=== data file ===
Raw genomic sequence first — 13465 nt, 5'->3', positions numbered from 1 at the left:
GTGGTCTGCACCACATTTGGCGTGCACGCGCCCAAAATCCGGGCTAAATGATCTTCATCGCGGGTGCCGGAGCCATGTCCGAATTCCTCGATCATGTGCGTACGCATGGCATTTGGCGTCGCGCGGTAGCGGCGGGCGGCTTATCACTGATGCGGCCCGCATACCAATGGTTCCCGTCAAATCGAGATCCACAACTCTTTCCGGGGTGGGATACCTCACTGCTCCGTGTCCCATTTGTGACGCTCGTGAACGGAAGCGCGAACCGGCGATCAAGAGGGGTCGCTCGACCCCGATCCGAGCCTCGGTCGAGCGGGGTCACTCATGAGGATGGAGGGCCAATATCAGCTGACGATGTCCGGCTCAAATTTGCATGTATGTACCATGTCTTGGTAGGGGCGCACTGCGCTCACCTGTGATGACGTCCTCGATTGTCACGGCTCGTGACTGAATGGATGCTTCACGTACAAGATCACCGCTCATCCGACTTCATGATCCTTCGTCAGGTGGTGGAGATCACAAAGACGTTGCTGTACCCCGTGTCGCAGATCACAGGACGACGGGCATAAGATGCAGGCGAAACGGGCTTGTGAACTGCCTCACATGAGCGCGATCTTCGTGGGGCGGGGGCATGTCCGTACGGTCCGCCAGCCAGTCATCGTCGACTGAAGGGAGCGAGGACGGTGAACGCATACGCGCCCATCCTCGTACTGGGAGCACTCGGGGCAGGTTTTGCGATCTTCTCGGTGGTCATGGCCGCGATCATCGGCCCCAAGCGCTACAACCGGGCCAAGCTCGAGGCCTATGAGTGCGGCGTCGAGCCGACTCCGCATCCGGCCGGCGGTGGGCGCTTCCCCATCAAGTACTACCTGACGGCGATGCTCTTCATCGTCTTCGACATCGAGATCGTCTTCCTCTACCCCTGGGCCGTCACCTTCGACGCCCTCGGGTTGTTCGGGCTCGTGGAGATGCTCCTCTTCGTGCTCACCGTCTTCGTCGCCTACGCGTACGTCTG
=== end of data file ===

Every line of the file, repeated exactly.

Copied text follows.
Raw genomic sequence first — 13465 nt, 5'->3', positions numbered from 1 at the left:
GTGGTCTGCACCACATTTGGCGTGCACGCGCCCAAAATCCGGGCTAAATGATCTTCATCGCGGGTGCCGGAGCCATGTCCGAATTCCTCGATCATGTGCGTACGCATGGCATTTGGCGTCGCGCGGTAGCGGCGGGCGGCTTATCACTGATGCGGCCCGCATACCAATGGTTCCCGTCAAATCGAGATCCACAACTCTTTCCGGGGTGGGATACCTCACTGCTCCGTGTCCCATTTGTGACGCTCGTGAACGGAAGCGCGAACCGGCGATCAAGAGGGGTCGCTCGACCCCGATCCGAGCCTCGGTCGAGCGGGGTCACTCATGAGGATGGAGGGCCAATATCAGCTGACGATGTCCGGCTCAAATTTGCATGTATGTACCATGTCTTGGTAGGGGCGCACTGCGCTCACCTGTGATGACGTCCTCGATTGTCACGGCTCGTGACTGAATGGATGCTTCACGTACAAGATCACCGCTCATCCGACTTCATGATCCTTCGTCAGGTGGTGGAGATCACAAAGACGTTGCTGTACCCCGTGTCGCAGATCACAGGACGACGGGCATAAGATGCAGGCGAAACGGGCTTGTGAACTGCCTCACATGAGCGCGATCTTCGTGGGGCGGGGGCATGTCCGTACGGTCCGCCAGCCAGTCATCGTCGACTGAAGGGAGCGAGGACGGTGAACGCATACGCGCCCATCCTCGTACTGGGAGCACTCGGGGCAGGTTTTGCGATCTTCTCGGTGGTCATGGCCGCGATCATCGGCCCCAAGCGCTACAACCGGGCCAAGCTCGAGGCCTATGAGTGCGGCGTCGAGCCGACTCCGCATCCGGCCGGCGGTGGGCGCTTCCCCATCAAGTACTACCTGACGGCGATGCTCTTCATCGTCTTCGACATCGAGATCGTCTTCCTCTACCCCTGGGCCGTCACCTTCGACGCCCTCGGGTTGTTCGGGCTCGTGGAGATGCTCCTCTTCGTGCTCACCGTCTTCGTCGCCTACGCGTACGTCTG